June 2013

How To Whip Whooping Cough
Preventing Pertussis

Illustration of a physician examining a coughing baby.

Many people think of whooping cough as a childhood disease. But it can strike people of any age. Whooping cough—also known as pertussis—causes uncontrollable coughing that makes it hard to catch your breath. The disease can be deadly, especially in newborns.

Vaccines have helped keep pertussis in check. Beginning in the 1940s, widespread vaccination led to a nationwide drop in the number of pertussis cases—from about 200,000 a year to a record low of about 1,000 in 1976. Recently, though, pertussis has been making a comeback. Last year, the number of U.S. cases topped more than 41,000—the highest number in 50 years.

Whooping cough is a highly contagious bacterial infection that affects the lungs and airways. The bacteria spread through the air, from one person to another, when an infected person coughs or sneezes.

Early signs of pertussis can be hard to spot. Symptoms usually begin quietly about a week after infection, with sniffles and sneezes that you might mistake for allergies or a mild cold. Treatment with antibiotics in this early phase can help reduce symptoms and keep the disease from spreading to others.

The next phase of pertussis begins about 10 days after infection. “The major symptom is persistent, violent coughing. You might cough so hard that you throw up or struggle to breathe,” says Dr. Xin-Xing Gu, an infectious disease expert at NIH. “With babies, you might hear a sharp inward breath and a whooping sound that’s very unique.” But not everyone who’s infected makes the whooping sound that gives the disease its name.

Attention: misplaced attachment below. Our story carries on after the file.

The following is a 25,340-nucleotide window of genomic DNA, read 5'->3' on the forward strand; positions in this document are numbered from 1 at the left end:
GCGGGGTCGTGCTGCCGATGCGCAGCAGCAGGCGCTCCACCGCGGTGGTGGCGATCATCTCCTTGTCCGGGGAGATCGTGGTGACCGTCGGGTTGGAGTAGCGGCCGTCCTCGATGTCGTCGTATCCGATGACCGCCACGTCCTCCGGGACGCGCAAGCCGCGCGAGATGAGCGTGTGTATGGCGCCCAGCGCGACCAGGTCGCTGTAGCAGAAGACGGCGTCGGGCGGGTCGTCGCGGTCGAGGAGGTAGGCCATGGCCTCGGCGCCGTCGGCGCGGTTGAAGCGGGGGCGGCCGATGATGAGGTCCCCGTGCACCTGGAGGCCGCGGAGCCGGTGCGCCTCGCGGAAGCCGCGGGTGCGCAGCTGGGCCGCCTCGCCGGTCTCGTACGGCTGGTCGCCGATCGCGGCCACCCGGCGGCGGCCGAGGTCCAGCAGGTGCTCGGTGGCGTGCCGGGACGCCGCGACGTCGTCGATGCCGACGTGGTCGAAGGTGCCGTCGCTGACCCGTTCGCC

The coughing phase can last for 10 weeks or more. The disease is most contagious during the early cold-like symptoms and for at least 2 weeks after the coughing phase begins.

Whooping cough is most harmful to young children. “Infants are at greatest risk, especially when they’re under 3 months of age—too young to be protected by the vaccine,” says Dr. Kathryn Edwards, a pediatrician and vaccine researcher at Vanderbilt University School of Medicine. “Coughing spells can interrupt breathing, and little babies may turn blue. They can die from not getting their next breath.”

Vaccines are the best way to prevent pertussis. The original vaccine was made of whole, inactivated pertussis bacteria. These whole-cell vaccines greatly reduced deaths and infections but had many side effects.

More than 3 decades ago, NIH-funded researchers, including Edwards, tested “acellular” pertussis vaccines in early clinical trials. These new vaccines are made from only parts of the bacteria, and they have fewer side effects than the original vaccine. Since 1997, all pertussis vaccines in the U.S. have been acellular.

Children in the U.S. typically get a series of 5 pertussis shots between 2 months and 6 years of age as part of their routine care. The acellular pertussis vaccine, combined with the diphtheria and tetanus vaccine, is called DTaP. A single booster shot, called Tdap, is given to pre-teens (ages 11 or 12) to increase protection.

To prevent disease in newborns before they can be vaccinated, the CDC now recommends that expectant mothers get the Tdap vaccine during the second half of each pregnancy. “Any adults who will be around infants—parents, grandparents and childcare providers—should also get the booster,” says Edwards.

Talk to your doctor to make sure your vaccinations are up to date. Protect yourself and those around you from pertussis.